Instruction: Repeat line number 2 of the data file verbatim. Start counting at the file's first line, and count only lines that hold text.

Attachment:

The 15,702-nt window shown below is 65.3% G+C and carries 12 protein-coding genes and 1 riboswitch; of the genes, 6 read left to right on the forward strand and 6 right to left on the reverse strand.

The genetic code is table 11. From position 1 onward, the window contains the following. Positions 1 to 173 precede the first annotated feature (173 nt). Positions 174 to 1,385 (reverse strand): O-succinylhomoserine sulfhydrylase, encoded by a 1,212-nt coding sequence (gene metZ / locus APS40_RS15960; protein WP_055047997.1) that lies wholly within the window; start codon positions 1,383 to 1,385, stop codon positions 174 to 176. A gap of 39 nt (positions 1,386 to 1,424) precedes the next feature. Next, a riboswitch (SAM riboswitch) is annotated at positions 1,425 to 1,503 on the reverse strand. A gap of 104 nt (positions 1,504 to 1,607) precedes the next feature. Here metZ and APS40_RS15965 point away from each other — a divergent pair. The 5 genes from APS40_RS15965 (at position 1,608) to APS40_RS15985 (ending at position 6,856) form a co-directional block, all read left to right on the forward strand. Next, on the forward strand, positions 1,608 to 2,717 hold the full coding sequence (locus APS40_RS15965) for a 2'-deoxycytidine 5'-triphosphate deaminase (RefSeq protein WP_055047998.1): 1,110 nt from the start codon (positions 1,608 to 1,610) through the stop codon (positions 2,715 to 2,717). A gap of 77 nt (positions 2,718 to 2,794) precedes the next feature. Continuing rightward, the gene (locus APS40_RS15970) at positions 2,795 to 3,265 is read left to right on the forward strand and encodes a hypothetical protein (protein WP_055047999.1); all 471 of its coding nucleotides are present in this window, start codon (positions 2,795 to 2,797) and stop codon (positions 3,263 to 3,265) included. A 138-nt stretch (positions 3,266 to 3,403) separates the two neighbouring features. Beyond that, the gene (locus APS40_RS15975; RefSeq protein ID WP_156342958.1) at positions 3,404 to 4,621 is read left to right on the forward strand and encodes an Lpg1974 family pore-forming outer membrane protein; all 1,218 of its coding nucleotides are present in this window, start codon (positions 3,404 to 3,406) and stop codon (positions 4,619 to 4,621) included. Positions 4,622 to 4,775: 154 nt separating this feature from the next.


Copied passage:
The genetic code is table 11. From position 1 onward, the window contains the following. Positions 1 to 173 precede the first annotated feature (173 nt). Positions 174 to 1,385 (reverse strand): O-succinylhomoserine sulfhydrylase, encoded by a 1,212-nt coding sequence (gene metZ / locus APS40_RS15960; protein WP_055047997.1) that lies wholly within the window; start codon positions 1,383 to 1,385, stop codon positions 174 to 176. A gap of 39 nt (positions 1,386 to 1,424) precedes the next feature. Next, a riboswitch (SAM riboswitch) is annotated at positions 1,425 to 1,503 on the reverse strand. A gap of 104 nt (positions 1,504 to 1,607) precedes the next feature. Here metZ and APS40_RS15965 point away from each other — a divergent pair. The 5 genes from APS40_RS15965 (at position 1,608) to APS40_RS15985 (ending at position 6,856) form a co-directional block, all read left to right on the forward strand. Next, on the forward strand, positions 1,608 to 2,717 hold the full coding sequence (locus APS40_RS15965) for a 2'-deoxycytidine 5'-triphosphate deaminase (RefSeq protein WP_055047998.1): 1,110 nt from the start codon (positions 1,608 to 1,610) through the stop codon (positions 2,715 to 2,717). A gap of 77 nt (positions 2,718 to 2,794) precedes the next feature. Continuing rightward, the gene (locus APS40_RS15970) at positions 2,795 to 3,265 is read left to right on the forward strand and encodes a hypothetical protein (protein WP_055047999.1); all 471 of its coding nucleotides are present in this window, start codon (positions 2,795 to 2,797) and stop codon (positions 3,263 to 3,265) included. A 138-nt stretch (positions 3,266 to 3,403) separates the two neighbouring features. Beyond that, the gene (locus APS40_RS15975; RefSeq protein ID WP_156342958.1) at positions 3,404 to 4,621 is read left to right on the forward strand and encodes an Lpg1974 family pore-forming outer membrane protein; all 1,218 of its coding nucleotides are present in this window, start codon (positions 3,404 to 3,406) and stop codon (positions 4,619 to 4,621) included. Positions 4,622 to 4,775: 154 nt separating this feature from the next.